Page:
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Uganda seeks to regulate digital assets in new bill

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Uganda is set to become one of the first countries in Africa to regulate digital assets with a new bill that seeks to bring the industry under the jurisdiction of the country’s capital markets watchdog.

The Capital Markets Authority Amendment Bill 2023 is spearheaded by Jinja Southeast legislator Nabeta Igeme, a member of the ruling National Resistance Movement.

The bill seeks to expand the registration power of the CMA, including giving it “power of registration of prospectuses for virtual and digital assets, tokenisation and regulatory sandboxes.”

It has received the support of many Ugandan digital asset industry stakeholders who believe it’s a “big step in the right direction.”

The Blockchain Association of Uganda says the bill will “unlock the potential of virtual assets and blockchain technology in mobilizing resources for the Ugandan economy.”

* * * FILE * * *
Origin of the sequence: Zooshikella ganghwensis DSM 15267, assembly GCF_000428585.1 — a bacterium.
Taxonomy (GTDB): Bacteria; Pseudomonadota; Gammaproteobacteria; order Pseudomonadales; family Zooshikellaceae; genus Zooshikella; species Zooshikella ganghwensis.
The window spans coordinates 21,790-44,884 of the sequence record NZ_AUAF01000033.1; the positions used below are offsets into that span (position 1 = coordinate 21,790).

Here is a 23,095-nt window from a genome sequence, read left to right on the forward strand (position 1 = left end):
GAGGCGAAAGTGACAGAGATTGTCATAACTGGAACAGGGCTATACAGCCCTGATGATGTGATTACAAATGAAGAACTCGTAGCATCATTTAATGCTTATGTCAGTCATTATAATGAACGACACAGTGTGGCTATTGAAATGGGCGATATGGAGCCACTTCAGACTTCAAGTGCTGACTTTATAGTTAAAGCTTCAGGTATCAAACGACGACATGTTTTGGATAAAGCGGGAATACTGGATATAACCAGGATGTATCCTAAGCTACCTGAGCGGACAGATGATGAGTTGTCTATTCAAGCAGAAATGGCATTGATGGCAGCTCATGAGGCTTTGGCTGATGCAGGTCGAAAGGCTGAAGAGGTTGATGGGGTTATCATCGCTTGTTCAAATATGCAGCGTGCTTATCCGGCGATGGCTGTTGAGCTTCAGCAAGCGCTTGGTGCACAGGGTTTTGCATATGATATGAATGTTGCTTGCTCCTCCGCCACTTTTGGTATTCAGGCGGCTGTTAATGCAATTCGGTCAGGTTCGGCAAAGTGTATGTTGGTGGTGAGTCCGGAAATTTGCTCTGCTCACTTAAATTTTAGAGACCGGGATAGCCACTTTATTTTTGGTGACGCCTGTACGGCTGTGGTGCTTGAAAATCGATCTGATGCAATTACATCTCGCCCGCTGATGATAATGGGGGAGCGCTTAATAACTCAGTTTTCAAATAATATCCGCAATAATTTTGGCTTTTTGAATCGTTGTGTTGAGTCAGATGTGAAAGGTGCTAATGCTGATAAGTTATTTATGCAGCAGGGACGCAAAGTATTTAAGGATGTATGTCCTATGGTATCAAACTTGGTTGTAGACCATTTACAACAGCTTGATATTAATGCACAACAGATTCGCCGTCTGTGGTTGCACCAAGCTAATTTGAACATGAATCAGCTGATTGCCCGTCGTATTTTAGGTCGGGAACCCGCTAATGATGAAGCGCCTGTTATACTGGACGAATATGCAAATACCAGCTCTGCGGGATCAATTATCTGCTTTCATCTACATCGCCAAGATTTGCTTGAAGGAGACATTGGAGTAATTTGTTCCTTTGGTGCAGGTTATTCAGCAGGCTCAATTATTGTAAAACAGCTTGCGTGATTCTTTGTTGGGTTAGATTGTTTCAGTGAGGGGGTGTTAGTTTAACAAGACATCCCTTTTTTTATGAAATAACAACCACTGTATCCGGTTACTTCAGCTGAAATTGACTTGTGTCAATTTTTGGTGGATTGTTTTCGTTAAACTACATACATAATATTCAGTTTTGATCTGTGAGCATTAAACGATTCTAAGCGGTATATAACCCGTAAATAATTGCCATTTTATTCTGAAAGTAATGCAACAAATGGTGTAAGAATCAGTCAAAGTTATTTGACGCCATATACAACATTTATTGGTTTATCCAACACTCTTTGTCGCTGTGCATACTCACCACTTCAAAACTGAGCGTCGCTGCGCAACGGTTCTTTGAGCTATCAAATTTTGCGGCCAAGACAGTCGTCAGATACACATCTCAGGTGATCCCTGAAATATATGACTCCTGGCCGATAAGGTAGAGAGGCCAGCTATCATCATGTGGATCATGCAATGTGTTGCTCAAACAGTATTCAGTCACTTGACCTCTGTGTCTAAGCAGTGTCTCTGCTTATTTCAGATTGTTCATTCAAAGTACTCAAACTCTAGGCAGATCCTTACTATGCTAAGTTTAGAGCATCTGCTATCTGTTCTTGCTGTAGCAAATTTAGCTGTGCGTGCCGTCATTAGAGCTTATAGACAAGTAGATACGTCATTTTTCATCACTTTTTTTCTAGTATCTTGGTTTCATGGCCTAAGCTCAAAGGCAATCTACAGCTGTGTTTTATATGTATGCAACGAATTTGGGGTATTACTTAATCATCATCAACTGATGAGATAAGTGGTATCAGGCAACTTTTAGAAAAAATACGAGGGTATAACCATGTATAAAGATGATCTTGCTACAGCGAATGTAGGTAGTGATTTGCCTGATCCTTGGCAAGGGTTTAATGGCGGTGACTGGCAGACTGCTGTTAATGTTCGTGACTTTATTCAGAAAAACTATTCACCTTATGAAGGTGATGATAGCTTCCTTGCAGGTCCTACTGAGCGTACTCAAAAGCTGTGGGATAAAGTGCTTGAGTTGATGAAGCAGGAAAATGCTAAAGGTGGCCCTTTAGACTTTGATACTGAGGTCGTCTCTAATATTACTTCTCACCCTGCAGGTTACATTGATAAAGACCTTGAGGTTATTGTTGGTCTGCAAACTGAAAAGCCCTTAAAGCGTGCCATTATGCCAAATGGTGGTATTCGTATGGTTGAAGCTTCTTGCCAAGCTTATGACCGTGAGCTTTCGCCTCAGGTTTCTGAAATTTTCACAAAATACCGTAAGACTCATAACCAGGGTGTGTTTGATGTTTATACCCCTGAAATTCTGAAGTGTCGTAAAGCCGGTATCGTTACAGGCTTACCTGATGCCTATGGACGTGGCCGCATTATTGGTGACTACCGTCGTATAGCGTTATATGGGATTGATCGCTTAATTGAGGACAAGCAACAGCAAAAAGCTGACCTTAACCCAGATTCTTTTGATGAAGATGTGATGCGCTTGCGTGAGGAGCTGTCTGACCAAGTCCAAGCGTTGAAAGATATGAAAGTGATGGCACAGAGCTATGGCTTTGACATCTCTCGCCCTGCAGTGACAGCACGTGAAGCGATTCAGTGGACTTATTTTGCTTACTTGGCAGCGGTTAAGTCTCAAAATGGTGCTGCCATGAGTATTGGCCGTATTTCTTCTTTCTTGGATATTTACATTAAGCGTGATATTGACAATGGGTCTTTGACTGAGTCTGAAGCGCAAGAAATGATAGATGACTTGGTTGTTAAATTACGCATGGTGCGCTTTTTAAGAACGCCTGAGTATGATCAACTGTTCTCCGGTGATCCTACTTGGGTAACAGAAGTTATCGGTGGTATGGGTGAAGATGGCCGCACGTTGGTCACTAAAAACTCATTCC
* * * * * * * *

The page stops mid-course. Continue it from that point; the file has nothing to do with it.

However, the CMA CEO Keith Kalyegira claims that the regulator is equipped to oversee the sector:

“For new securities [like digital assets], we can always prescribe using the current framework. It can be a fairly quick process.”

Kalyegira pointed out that most countries rely on existing regulations to oversee digital assets. This approach calls for inter-agency cooperation to regulate the sector depending on whether an asset is a security or a utility token. Additionally, most of the tokens Ugandans invest in are developed overseas, and the CMA can rely on regulatory guidance from their home countries.

“Are the traditional rules that govern the issuance, trading, custody, audit and taxation of securities different because they are virtual? Does the name digital make it necessary to create a different set of rules?”

While he’s not opposed to the new bill, Kalyegira says Uganda doesn’t need complex new rules for digital assets.

“These assets are essentially the same as traditional securities. They carry the same risks and regulators should rely on the same approach,” he said.

Uganda’s central bank issued a directive barring licensed entities from processing digital asset transactions last year. The country’s high court upheld the order this year, describing it as a valid attempt by the bank to deter “an undefined system as a payment instrument in Uganda.”

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